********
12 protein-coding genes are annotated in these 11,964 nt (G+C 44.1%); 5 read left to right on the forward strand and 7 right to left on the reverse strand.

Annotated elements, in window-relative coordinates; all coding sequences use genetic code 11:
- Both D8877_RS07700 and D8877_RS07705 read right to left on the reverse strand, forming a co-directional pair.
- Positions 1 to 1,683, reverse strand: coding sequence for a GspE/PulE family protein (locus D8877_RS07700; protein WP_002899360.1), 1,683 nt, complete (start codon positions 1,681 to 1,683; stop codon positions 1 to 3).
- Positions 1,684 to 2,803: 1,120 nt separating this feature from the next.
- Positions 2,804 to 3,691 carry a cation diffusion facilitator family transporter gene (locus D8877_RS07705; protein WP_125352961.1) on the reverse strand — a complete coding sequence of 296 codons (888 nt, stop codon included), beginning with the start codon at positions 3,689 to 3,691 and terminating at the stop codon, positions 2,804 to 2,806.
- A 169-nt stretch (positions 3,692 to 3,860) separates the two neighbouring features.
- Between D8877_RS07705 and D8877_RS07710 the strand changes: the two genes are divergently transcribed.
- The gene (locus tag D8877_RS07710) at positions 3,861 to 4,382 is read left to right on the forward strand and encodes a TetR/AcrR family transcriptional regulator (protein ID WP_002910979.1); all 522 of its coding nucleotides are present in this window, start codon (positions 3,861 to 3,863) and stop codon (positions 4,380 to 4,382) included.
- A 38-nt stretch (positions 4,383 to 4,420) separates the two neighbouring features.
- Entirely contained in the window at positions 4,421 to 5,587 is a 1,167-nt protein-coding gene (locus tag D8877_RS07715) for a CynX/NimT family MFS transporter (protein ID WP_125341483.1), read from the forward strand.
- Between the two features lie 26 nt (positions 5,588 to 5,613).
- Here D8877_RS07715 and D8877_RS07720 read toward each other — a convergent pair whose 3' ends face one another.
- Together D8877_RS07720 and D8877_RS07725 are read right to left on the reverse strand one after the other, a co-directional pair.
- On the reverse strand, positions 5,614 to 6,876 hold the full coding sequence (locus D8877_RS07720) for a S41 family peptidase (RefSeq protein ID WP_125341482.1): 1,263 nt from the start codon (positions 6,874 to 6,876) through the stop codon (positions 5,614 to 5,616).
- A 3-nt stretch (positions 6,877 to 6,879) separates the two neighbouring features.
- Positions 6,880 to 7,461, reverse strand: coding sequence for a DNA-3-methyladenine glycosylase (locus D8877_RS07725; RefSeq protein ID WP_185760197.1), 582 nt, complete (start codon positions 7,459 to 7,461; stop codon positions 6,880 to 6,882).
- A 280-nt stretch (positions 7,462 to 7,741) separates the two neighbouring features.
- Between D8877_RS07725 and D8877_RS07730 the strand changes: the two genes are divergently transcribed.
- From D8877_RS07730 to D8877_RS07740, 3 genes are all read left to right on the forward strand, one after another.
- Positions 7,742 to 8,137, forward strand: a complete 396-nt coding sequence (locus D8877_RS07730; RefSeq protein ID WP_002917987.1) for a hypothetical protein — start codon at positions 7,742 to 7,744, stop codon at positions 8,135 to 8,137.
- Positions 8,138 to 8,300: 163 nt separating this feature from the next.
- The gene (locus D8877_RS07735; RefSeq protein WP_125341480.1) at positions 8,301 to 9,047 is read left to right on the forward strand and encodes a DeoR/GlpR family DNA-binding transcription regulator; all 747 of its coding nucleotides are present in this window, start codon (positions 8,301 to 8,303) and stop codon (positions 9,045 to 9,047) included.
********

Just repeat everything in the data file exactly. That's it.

12 protein-coding genes are annotated in these 11,964 nt (G+C 44.1%); 5 read left to right on the forward strand and 7 right to left on the reverse strand.

Annotated elements, in window-relative coordinates; all coding sequences use genetic code 11:
- Both D8877_RS07700 and D8877_RS07705 read right to left on the reverse strand, forming a co-directional pair.
- Positions 1 to 1,683, reverse strand: coding sequence for a GspE/PulE family protein (locus D8877_RS07700; protein WP_002899360.1), 1,683 nt, complete (start codon positions 1,681 to 1,683; stop codon positions 1 to 3).
- Positions 1,684 to 2,803: 1,120 nt separating this feature from the next.
- Positions 2,804 to 3,691 carry a cation diffusion facilitator family transporter gene (locus D8877_RS07705; protein WP_125352961.1) on the reverse strand — a complete coding sequence of 296 codons (888 nt, stop codon included), beginning with the start codon at positions 3,689 to 3,691 and terminating at the stop codon, positions 2,804 to 2,806.
- A 169-nt stretch (positions 3,692 to 3,860) separates the two neighbouring features.
- Between D8877_RS07705 and D8877_RS07710 the strand changes: the two genes are divergently transcribed.
- The gene (locus tag D8877_RS07710) at positions 3,861 to 4,382 is read left to right on the forward strand and encodes a TetR/AcrR family transcriptional regulator (protein ID WP_002910979.1); all 522 of its coding nucleotides are present in this window, start codon (positions 3,861 to 3,863) and stop codon (positions 4,380 to 4,382) included.
- A 38-nt stretch (positions 4,383 to 4,420) separates the two neighbouring features.
- Entirely contained in the window at positions 4,421 to 5,587 is a 1,167-nt protein-coding gene (locus tag D8877_RS07715) for a CynX/NimT family MFS transporter (protein ID WP_125341483.1), read from the forward strand.
- Between the two features lie 26 nt (positions 5,588 to 5,613).
- Here D8877_RS07715 and D8877_RS07720 read toward each other — a convergent pair whose 3' ends face one another.
- Together D8877_RS07720 and D8877_RS07725 are read right to left on the reverse strand one after the other, a co-directional pair.
- On the reverse strand, positions 5,614 to 6,876 hold the full coding sequence (locus D8877_RS07720) for a S41 family peptidase (RefSeq protein ID WP_125341482.1): 1,263 nt from the start codon (positions 6,874 to 6,876) through the stop codon (positions 5,614 to 5,616).
- A 3-nt stretch (positions 6,877 to 6,879) separates the two neighbouring features.
- Positions 6,880 to 7,461, reverse strand: coding sequence for a DNA-3-methyladenine glycosylase (locus D8877_RS07725; RefSeq protein ID WP_185760197.1), 582 nt, complete (start codon positions 7,459 to 7,461; stop codon positions 6,880 to 6,882).
- A 280-nt stretch (positions 7,462 to 7,741) separates the two neighbouring features.
- Between D8877_RS07725 and D8877_RS07730 the strand changes: the two genes are divergently transcribed.
- From D8877_RS07730 to D8877_RS07740, 3 genes are all read left to right on the forward strand, one after another.
- Positions 7,742 to 8,137, forward strand: a complete 396-nt coding sequence (locus D8877_RS07730; RefSeq protein ID WP_002917987.1) for a hypothetical protein — start codon at positions 7,742 to 7,744, stop codon at positions 8,135 to 8,137.
- Positions 8,138 to 8,300: 163 nt separating this feature from the next.
- The gene (locus D8877_RS07735; RefSeq protein WP_125341480.1) at positions 8,301 to 9,047 is read left to right on the forward strand and encodes a DeoR/GlpR family DNA-binding transcription regulator; all 747 of its coding nucleotides are present in this window, start codon (positions 8,301 to 8,303) and stop codon (positions 9,045 to 9,047) included.